Early Paleocene plant community and paleoclimate reconstruction of the Nacimiento Formation from the San Juan Basin, New Mexico.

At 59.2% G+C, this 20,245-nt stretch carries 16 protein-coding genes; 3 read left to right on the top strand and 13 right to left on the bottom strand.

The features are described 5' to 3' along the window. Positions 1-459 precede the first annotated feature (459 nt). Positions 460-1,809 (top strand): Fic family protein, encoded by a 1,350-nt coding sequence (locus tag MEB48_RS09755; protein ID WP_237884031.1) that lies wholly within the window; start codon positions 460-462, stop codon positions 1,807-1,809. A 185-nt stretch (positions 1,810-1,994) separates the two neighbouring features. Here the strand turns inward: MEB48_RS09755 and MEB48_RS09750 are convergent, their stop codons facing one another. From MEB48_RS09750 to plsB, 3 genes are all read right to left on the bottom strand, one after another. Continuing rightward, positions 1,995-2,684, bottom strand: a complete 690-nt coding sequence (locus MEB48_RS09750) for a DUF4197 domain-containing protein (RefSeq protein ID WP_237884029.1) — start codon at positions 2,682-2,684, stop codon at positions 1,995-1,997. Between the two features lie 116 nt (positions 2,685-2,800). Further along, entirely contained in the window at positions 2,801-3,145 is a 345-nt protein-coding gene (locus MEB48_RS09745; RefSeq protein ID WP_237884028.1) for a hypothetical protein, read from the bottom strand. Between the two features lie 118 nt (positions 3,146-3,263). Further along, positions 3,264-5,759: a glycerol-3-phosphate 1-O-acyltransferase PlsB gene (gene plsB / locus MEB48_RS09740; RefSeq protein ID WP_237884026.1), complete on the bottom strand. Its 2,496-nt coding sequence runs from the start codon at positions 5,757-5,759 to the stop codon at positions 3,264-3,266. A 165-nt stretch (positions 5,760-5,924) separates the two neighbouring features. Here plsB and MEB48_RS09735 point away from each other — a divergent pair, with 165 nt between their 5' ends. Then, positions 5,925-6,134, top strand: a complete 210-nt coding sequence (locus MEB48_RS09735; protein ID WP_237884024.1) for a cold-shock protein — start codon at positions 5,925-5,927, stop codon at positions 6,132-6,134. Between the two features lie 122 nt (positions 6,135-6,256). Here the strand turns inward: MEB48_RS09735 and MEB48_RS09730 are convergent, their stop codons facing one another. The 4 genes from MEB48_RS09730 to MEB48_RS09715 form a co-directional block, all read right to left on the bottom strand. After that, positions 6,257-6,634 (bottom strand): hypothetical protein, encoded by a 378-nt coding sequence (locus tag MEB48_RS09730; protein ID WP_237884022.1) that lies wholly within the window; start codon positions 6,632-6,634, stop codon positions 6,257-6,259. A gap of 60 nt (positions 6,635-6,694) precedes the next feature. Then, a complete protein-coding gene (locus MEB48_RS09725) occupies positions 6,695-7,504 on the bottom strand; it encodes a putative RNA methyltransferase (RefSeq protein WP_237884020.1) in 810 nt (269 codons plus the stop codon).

Following the major extinction event at the Cretaceous-Paleogene (K-Pg) boundary, the Earth experienced a trend of long-term warming, punctuated by several short-term ‘hyperthermal’ events with associated carbon isotopic excursions in the early Paleogene. The early Paleocene climate record and the plant community response to the K-Pg extinctions and during and after hyperthermal events has been well studied in the northern Great Plains of North America but relatively little is known about the floral and climatic record at lower latitudes. The lack of data from terrestrial southern North American basins and from the middle Paleocene across North America limits our understanding of how Paleocene plant communities evolved and responded to climate change in the past and make it impossible to fully characterize regional patterns. This in turn inhibits our ability to understand how modern plant communities will respond to the unprecedented climate change the Earth is currently experiencing. The San Juan Basin in northwestern New Mexico and southern Colorado represents an ideal stratigraphic record for expanding our knowledge on plant community recovery and response to climate change, because unlike other basins in North America, the San Juan Basin preserves a remarkable, nearly continuous, record of both fossil floras and mammalian turnover that spans the early and middle Paleocene. Additionally, the early Paleocene floral record collected from the Nacimiento Formation in the San Juan Basin has been well characterized and documents a flora that is considerably more diverse than the contemporaneous floras in North America.